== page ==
The news of a Northern California couple's discovery of more than 1,400 gold coins hidden on their property has experts, history buffs and regular folks speculating on the treasure's origin. Though officials said it is unlikely the coins were stolen in a turn-of-the-century theft at the U.S. Mint in San Francisco, some wonder if the cache could be one of many believed buried by the  Knights of the Golden Circle . The secretive, subversive Confederate group is thought to have hidden millions in ill-gotten gold across a dozen states to finance a second Civil War. PHOTOS: California couple discovers cache of gold coins The coins very well could be a fortune buried by a wealthy businessman, but the time period, markers near the cache and manner in which the coins were buried fit the mold of the KGC, said Warren Getler, a former Wall Street Journal reporter who coauthored “Rebel Gold,” a book about the group.
CALIFORNIA | LOCAL
March 4, 2014 | By Samantha Schaefer, This post has been corrected. Please see details below.
Gold coins worth $10 million that were discovered by a Northern California couple were not likely stolen in a 1901 U.S. Mint theft in San Francisco, an official said Tuesday. “We do not have any information linking the Saddle Ridge Hoard coins to any thefts at any United States Mint facility,” U.S. Mint spokesman Adam Stump said in a statement, adding that lawyers have looked into the matter. In 1901, six bags of double eagle gold coins -- 250 $20 coins in each -- went missing from the San Francisco Mint.
CALIFORNIA | LOCAL
February 26, 2014 | By Ruben Vives
A cache of 19th century gold coins uncovered by a California couple on their daily walk could end up selling for more than $10 million, making it the  greatest buried treasure ever unearthed in the United States, experts said. Donald Kagin, president of Kagin's Inc., a  numismatic firm that specializes in U.S. gold coins,  announced the discovery Tuesday. The company is representing the couple, who wish to remain anonymous. Identified by  the firm only as "John and Mary" , the couple told Kagin they couldn't believe they had made such a big discovery and were grateful for it. They unearthed the coins after noticing an  old can sticking out of the dirt on a section of their property, the firm said.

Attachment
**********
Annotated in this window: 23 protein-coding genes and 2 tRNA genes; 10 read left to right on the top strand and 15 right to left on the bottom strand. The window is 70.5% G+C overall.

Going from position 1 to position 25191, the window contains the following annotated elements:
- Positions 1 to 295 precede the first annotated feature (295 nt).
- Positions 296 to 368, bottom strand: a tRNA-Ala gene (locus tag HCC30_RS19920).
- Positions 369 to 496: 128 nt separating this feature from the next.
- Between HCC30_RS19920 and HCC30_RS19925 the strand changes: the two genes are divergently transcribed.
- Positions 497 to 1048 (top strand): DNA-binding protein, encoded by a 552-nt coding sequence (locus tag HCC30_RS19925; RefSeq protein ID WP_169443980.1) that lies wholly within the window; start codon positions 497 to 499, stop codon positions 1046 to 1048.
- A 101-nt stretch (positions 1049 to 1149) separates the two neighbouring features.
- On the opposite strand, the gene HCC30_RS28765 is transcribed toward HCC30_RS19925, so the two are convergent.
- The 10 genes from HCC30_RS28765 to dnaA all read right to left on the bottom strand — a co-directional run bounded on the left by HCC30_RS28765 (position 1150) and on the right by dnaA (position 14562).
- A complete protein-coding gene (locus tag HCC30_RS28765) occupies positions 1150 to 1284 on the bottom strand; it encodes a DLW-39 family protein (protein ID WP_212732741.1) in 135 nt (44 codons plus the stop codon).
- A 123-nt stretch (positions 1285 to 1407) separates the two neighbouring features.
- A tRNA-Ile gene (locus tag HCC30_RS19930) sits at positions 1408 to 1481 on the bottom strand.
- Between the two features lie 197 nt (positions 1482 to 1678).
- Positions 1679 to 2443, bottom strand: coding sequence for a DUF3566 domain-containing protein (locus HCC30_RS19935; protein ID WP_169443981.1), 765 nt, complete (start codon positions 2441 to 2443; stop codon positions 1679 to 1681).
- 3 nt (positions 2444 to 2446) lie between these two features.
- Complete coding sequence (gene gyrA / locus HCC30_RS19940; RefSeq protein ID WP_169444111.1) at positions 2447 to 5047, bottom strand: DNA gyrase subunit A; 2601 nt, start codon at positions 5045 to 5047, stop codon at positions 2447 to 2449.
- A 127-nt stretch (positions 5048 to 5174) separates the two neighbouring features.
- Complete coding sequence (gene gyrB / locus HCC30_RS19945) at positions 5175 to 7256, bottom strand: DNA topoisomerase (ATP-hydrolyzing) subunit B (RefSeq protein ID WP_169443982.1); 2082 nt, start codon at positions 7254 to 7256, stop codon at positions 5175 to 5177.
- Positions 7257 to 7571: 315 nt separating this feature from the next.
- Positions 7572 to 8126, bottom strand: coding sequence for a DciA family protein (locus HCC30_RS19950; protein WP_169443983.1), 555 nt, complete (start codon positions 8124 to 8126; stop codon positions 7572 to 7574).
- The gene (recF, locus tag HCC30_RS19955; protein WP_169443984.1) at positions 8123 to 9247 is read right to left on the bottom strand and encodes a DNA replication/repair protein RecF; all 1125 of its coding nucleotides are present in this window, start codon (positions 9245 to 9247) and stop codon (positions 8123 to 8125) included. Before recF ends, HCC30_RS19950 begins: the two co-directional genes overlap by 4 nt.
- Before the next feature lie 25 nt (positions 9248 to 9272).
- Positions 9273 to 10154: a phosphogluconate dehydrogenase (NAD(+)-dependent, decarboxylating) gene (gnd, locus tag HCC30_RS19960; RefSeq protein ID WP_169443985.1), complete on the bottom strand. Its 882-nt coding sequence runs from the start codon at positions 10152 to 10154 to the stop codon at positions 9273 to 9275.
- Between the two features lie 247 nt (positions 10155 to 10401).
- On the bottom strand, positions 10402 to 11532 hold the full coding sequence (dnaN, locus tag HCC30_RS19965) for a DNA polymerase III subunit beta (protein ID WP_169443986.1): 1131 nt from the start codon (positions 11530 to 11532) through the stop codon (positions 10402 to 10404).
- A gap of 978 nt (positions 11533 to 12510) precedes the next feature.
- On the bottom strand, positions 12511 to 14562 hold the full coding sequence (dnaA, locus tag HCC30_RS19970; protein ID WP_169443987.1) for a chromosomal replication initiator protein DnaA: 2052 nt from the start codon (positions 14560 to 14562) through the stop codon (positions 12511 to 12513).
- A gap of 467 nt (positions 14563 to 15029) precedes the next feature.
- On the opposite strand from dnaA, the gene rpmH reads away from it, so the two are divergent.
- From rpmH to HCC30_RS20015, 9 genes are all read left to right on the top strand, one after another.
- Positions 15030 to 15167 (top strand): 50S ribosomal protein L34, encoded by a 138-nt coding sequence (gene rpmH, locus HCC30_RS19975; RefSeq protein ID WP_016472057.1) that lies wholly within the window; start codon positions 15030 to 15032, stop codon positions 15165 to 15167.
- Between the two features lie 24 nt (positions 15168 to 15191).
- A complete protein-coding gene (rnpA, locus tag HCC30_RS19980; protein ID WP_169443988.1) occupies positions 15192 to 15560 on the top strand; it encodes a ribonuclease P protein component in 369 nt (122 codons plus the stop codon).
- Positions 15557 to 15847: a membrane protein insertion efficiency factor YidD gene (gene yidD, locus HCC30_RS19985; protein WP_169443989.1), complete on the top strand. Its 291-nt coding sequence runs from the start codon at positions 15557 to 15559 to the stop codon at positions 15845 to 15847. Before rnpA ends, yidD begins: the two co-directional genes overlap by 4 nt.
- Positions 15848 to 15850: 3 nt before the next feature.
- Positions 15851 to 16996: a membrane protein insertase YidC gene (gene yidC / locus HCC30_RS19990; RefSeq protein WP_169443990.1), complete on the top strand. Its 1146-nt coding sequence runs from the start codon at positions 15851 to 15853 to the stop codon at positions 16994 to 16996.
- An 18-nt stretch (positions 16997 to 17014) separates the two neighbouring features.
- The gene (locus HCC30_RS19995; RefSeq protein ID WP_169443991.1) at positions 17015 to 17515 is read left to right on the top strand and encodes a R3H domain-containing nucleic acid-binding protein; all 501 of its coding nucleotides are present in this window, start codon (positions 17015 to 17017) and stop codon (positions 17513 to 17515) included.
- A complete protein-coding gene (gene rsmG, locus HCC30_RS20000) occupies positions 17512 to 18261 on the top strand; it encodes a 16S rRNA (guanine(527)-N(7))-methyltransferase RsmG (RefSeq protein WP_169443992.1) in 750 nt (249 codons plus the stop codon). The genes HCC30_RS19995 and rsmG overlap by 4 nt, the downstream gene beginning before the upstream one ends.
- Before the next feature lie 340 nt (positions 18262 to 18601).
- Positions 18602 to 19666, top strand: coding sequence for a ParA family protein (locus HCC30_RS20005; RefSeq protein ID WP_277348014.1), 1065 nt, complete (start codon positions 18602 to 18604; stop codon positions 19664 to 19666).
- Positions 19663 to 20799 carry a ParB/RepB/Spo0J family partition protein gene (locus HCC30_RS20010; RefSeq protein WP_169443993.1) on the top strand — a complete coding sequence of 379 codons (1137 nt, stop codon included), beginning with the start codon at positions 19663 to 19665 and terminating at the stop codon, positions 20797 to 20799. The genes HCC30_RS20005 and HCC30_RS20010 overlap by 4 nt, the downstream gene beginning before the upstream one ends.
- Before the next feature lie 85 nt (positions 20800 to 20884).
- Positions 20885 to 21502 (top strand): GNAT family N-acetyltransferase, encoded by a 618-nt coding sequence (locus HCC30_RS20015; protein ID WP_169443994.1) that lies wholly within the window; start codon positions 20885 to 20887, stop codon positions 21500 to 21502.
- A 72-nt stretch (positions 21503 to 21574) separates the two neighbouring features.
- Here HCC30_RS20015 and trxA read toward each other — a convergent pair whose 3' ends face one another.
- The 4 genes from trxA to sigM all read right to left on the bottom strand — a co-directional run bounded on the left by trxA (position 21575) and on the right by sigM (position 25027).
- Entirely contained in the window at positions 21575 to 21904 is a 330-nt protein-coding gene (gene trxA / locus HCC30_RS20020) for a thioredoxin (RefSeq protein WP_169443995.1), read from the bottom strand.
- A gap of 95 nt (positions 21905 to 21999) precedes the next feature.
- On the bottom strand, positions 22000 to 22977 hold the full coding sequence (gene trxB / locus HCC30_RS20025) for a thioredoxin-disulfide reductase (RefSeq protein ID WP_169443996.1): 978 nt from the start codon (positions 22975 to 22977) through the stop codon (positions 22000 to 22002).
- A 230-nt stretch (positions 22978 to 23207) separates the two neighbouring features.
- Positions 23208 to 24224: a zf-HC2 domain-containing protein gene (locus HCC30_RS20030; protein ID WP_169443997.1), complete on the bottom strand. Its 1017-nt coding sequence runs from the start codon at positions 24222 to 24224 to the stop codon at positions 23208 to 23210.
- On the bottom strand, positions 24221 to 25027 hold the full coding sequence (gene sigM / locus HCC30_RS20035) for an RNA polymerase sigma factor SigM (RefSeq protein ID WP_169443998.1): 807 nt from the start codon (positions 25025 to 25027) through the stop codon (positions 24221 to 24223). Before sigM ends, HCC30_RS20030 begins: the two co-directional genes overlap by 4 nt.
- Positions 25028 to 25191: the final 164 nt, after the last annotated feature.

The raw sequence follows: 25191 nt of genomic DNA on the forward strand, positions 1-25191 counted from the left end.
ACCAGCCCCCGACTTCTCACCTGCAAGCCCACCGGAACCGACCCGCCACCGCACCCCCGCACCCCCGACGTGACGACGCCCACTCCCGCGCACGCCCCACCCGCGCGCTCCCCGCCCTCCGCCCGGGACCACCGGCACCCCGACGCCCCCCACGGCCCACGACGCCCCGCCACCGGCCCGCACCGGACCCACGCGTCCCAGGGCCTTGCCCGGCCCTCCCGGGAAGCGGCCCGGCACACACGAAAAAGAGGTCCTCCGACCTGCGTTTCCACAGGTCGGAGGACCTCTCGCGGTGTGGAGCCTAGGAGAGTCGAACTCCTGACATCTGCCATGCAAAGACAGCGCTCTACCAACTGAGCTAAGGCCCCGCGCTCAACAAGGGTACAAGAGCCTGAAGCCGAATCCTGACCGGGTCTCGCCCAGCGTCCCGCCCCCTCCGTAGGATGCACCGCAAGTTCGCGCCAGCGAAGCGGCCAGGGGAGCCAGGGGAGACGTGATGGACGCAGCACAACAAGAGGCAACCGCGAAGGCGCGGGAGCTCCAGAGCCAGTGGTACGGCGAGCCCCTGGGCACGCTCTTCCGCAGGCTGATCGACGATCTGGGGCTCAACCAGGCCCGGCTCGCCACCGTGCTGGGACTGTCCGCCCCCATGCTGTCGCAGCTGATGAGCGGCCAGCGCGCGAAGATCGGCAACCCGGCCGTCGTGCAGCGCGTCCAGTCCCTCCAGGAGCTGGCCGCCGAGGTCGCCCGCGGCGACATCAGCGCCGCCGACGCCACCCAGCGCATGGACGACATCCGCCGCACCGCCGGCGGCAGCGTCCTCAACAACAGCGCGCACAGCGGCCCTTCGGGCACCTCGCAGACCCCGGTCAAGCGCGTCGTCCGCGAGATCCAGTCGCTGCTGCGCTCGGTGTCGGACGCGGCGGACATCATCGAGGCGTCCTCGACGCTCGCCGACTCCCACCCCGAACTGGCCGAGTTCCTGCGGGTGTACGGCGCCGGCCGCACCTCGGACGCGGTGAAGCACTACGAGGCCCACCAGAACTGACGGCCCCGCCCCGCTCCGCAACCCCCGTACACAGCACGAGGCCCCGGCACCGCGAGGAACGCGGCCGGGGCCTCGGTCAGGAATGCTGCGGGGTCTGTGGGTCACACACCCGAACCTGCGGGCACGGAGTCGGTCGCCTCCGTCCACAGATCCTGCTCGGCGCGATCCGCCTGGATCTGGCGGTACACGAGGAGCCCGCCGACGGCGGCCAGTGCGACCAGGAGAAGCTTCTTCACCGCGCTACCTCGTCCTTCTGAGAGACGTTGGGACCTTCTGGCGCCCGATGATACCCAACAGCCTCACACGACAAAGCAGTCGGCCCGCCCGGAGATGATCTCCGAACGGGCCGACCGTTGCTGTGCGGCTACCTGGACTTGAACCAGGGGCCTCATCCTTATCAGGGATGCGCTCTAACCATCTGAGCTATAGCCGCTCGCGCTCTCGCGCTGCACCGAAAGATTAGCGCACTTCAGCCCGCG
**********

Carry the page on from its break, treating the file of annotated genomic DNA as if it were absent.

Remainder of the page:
CALIFORNIA | LOCAL
February 26, 2014 | By Ruben Vives
The California couple who found a buried cache of 19th century gold coins say they will use the proceeds -- which experts say could amount to more than $10 million -- to hold on to their home. The couple, identified by the firm representing them only as "John" and "Mary," made the find during one of their daily walks on their property in California's gold country. Eight of the rusty cans they dug up were filled with more than 1,400 rare and perfectly preserved U.S. gold coins dating from 1847 to 1894, according to Donald Kagin, president of Kagin's Inc., a numismatic firm that specializes in U.S. gold coins and represents the couple.
CALIFORNIA | LOCAL
February 27, 2014 | Samantha Schaefer
Ten paces north of the angular rock on a hill, a rusty can hangs from a tree that marks the spot. More than 100 years ago, someone chose the space below to stash away their fortune -- $28,000 in U.S. gold coins. They stayed concealed there, buried in eight tin cans, until John and Mary came upon them last year on their daily walk. They had struck gold. And when they realized it, the Northern California couple dug a hole in their wood pile, placed the 1,400 coins in bags and boxes in an old ice chest and buried them again.
CALIFORNIA | LOCAL
February 27, 2014 | By Samantha Schaefer
The California couple who stumbled on what may be the most valuable cache of gold coins ever found in North America were so taken aback that reburied them in an old ice chest until they could figure out their next step. That was the story relayed by John and Mary in an interview transcript posted by the  numismatic firm Kagin's Inc., which is representing the couple and keeping their identities confidential. The pair had walked the path on their Gold Country property for years before they spotted the edge of a rusty can peeking out of the moss last February, they told Kagin's.